[Review] SF-0007: Introducing Swift Subprocess

Hello Swift community,

The review of SF-0007: Introducing Swift Subprocess begins now and runs through Thursday, Mar 06, 2024.

All review feedback should be either on this forum thread or, if you would like to keep your feedback private, directly to me as the review manager by email or DM. When contacting the review manager directly, please put "SF-0007" in the subject line.

Trying it out

If you'd like to try this proposal out, you can check out the pull request .

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through constructive criticism and, eventually, determine the direction of
Foundation. When writing your review, here are some questions you might want to
answer in your review:

  • What is your evaluation of the proposal?
  • If you have used other languages or libraries with a similar
    feature, how do you feel that this proposal compares to those?

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Thank you,

Tina Liu
Review Manager


Mostly looks good, but I'd like to bring up again the issue of what happens to file descriptors open in the parent process when the child process is launched. Current on macOS, these are closed via POSIX_SPAWN_CLOEXEC_DEFAULT, and on Linux a best-effort attempt is made that isn't threadsafe.

It seems that this implementation does not bring over the flawed emulation from Process, is this correct?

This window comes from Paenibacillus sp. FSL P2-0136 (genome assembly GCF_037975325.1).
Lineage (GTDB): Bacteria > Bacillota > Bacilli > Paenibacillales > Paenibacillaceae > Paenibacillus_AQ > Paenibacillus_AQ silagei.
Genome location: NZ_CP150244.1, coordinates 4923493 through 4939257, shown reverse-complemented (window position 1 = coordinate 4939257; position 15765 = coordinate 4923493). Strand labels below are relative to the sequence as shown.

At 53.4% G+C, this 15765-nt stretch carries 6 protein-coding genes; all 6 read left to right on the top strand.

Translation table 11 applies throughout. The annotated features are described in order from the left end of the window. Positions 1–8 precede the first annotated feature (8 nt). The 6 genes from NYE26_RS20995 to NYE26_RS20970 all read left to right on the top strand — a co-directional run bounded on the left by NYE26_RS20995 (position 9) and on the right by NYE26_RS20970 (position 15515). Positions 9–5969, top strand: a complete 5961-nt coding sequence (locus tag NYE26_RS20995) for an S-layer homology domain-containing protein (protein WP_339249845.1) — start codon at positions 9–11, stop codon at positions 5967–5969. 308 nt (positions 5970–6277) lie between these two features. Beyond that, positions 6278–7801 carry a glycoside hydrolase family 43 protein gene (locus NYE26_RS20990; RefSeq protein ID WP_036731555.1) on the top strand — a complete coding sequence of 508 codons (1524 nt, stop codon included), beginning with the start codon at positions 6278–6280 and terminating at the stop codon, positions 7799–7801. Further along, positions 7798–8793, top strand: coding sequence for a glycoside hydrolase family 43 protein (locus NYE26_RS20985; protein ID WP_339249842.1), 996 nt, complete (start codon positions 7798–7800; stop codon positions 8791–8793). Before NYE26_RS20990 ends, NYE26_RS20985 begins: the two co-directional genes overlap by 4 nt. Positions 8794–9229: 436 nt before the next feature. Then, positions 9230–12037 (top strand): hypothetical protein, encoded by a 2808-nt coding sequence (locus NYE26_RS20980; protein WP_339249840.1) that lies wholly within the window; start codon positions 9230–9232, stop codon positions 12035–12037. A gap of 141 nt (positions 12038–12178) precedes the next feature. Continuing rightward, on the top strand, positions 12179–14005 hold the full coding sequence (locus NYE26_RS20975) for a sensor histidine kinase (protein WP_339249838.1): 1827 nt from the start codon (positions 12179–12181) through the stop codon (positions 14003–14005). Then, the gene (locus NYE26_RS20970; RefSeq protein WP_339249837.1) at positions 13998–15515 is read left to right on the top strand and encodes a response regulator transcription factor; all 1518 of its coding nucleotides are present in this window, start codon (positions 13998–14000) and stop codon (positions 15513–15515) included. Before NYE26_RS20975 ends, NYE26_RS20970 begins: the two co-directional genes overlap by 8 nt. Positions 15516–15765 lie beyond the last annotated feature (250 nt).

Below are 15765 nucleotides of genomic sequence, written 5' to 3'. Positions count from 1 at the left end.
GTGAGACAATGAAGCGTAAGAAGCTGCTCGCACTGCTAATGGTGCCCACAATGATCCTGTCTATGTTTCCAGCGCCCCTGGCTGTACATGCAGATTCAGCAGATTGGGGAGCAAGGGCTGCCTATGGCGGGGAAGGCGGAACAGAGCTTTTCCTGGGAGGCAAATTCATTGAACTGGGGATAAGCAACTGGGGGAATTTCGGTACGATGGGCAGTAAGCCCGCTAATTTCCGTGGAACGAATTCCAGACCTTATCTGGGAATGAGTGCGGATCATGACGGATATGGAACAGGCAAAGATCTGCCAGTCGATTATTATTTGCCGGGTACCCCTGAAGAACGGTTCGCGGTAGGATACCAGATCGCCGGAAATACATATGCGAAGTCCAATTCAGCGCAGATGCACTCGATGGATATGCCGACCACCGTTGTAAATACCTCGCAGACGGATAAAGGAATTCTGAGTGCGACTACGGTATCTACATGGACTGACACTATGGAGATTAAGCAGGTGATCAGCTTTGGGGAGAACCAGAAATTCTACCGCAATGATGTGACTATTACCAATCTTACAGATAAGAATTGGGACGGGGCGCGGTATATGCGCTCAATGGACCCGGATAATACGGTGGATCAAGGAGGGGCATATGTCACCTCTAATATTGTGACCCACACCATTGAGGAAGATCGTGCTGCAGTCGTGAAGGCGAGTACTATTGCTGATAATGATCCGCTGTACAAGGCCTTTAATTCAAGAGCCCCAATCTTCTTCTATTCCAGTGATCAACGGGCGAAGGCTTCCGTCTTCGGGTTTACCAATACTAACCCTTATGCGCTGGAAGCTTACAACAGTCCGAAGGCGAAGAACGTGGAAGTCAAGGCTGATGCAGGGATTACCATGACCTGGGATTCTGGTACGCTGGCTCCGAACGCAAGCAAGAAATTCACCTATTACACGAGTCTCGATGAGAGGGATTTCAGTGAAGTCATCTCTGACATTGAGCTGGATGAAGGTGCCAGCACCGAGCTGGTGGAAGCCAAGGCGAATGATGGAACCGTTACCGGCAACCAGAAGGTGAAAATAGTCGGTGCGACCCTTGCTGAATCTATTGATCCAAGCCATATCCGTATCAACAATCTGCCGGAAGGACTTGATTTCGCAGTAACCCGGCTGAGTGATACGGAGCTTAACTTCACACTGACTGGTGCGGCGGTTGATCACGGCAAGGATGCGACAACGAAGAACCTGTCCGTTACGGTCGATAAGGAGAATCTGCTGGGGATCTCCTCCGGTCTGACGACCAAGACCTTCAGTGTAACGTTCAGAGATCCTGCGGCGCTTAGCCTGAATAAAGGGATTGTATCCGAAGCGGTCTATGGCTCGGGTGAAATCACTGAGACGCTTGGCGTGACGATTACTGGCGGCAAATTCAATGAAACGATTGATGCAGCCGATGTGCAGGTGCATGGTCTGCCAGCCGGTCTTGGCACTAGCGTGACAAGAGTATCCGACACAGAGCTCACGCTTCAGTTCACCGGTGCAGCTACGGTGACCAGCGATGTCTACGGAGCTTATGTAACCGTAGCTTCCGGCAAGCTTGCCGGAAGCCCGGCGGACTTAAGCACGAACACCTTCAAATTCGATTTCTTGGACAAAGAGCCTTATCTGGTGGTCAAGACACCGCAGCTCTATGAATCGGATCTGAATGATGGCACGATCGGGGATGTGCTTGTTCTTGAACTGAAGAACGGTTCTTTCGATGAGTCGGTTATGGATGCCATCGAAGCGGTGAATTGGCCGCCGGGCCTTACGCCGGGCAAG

If so, it would be great to be clear in the proposal what happens to such open file descriptors: are they closed on macOS but left open on Linux? In this case the default configuration is really more like platformDefault as the behavior can be meaningfully different depending on platform.


I only see Linux and Windows mentioned once, but it sounds like they would be supported out of the box. Is that true?

I read the proposal and I’m impressed with the quality of the API this provides. Great improvement!

My main experience with comparable functionality is Process. Which gets the job done for simple cases. Luckily I’ve been able to avoid having to use it for more complex cases.

One question though: does this need to be part of Foundation? I definitely support this becoming part of Foundation, but could it also be its own package? That might make it easier to (gradually) adopt over time/evolve it based on usage in the field.

I'm actually in the midst of writing a non-trivial case of subprocess execution, whereby I need to keep the subprocess alive indefinitely and interact with it at various times from various parts of my program.

I reviewed every relevant package I could find on the Swift Package Index, ultimately concluding that Foundation's Process is my best bet. The only other interesting-looking option I found was SwiftCommand, which improves Process's ergonomics slightly. Everything else out there is "old fashioned" (no async APIs) which is a non-starter for me given the nature of this problem domain.